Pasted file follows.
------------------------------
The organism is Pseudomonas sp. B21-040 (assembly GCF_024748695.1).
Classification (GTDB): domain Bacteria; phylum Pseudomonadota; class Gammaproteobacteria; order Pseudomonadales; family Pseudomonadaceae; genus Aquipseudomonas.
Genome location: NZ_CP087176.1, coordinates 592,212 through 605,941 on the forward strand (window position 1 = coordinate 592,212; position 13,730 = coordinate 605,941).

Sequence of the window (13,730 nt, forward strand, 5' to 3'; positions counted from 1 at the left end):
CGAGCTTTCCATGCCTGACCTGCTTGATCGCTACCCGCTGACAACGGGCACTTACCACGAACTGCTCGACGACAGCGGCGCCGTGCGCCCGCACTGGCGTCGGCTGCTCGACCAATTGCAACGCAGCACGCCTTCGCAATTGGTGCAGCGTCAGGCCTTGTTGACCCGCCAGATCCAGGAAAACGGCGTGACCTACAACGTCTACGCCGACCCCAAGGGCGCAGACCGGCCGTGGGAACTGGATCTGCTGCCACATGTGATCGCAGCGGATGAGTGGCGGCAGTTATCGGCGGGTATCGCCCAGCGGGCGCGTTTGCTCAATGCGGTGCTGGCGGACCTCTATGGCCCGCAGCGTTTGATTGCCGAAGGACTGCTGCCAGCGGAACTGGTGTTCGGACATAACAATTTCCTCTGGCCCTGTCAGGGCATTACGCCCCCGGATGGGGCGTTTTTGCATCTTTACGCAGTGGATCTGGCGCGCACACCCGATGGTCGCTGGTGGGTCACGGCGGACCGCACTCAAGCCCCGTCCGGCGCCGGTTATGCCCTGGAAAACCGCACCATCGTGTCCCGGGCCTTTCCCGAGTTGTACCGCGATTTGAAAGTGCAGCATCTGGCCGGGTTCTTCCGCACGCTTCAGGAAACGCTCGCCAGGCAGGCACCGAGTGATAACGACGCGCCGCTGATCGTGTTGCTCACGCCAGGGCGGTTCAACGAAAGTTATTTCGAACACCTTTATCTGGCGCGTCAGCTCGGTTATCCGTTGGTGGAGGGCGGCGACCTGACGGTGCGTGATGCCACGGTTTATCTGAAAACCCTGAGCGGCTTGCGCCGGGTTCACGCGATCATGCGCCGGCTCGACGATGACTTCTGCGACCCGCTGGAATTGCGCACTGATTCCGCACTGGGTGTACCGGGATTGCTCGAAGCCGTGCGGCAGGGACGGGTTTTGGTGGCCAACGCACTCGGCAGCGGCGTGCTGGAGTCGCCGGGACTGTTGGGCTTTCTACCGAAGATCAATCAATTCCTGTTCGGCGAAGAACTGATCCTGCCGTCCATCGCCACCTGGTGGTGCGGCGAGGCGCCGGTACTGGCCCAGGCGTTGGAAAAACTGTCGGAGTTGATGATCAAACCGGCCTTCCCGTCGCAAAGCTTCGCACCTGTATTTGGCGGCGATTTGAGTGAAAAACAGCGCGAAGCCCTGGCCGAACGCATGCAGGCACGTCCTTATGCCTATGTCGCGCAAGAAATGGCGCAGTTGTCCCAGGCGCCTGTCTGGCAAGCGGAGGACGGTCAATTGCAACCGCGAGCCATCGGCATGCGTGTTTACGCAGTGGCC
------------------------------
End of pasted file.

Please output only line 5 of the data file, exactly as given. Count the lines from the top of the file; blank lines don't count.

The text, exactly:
CGAGCTTTCCATGCCTGACCTGCTTGATCGCTACCCGCTGACAACGGGCACTTACCACGAACTGCTCGACGACAGCGGCGCCGTGCGCCCGCACTGGCGTCGGCTGCTCGACCAATTGCAACGCAGCACGCCTTCGCAATTGGTGCAGCGTCAGGCCTTGTTGACCCGCCAGATCCAGGAAAACGGCGTGACCTACAACGTCTACGCCGACCCCAAGGGCGCAGACCGGCCGTGGGAACTGGATCTGCTGCCACATGTGATCGCAGCGGATGAGTGGCGGCAGTTATCGGCGGGTATCGCCCAGCGGGCGCGTTTGCTCAATGCGGTGCTGGCGGACCTCTATGGCCCGCAGCGTTTGATTGCCGAAGGACTGCTGCCAGCGGAACTGGTGTTCGGACATAACAATTTCCTCTGGCCCTGTCAGGGCATTACGCCCCCGGATGGGGCGTTTTTGCATCTTTACGCAGTGGATCTGGCGCGCACACCCGATGGTCGCTGGTGGGTCACGGCGGACCGCACTCAAGCCCCGTCCGGCGCCGGTTATGCCCTGGAAAACCGCACCATCGTGTCCCGGGCCTTTCCCGAGTTGTACCGCGATTTGAAAGTGCAGCATCTGGCCGGGTTCTTCCGCACGCTTCAGGAAACGCTCGCCAGGCAGGCACCGAGTGATAACGACGCGCCGCTGATCGTGTTGCTCACGCCAGGGCGGTTCAACGAAAGTTATTTCGAACACCTTTATCTGGCGCGTCAGCTCGGTTATCCGTTGGTGGAGGGCGGCGACCTGACGGTGCGTGATGCCACGGTTTATCTGAAAACCCTGAGCGGCTTGCGCCGGGTTCACGCGATCATGCGCCGGCTCGACGATGACTTCTGCGACCCGCTGGAATTGCGCACTGATTCCGCACTGGGTGTACCGGGATTGCTCGAAGCCGTGCGGCAGGGACGGGTTTTGGTGGCCAACGCACTCGGCAGCGGCGTGCTGGAGTCGCCGGGACTGTTGGGCTTTCTACCGAAGATCAATCAATTCCTGTTCGGCGAAGAACTGATCCTGCCGTCCATCGCCACCTGGTGGTGCGGCGAGGCGCCGGTACTGGCCCAGGCGTTGGAAAAACTGTCGGAGTTGATGATCAAACCGGCCTTCCCGTCGCAAAGCTTCGCACCTGTATTTGGCGGCGATTTGAGTGAAAAACAGCGCGAAGCCCTGGCCGAACGCATGCAGGCACGTCCTTATGCCTATGTCGCGCAAGAAATGGCGCAGTTGTCCCAGGCGCCTGTCTGGCAAGCGGAGGACGGTCAATTGCAACCGCGAGCCATCGGCATGCGTGTTTACGCAGTGGCC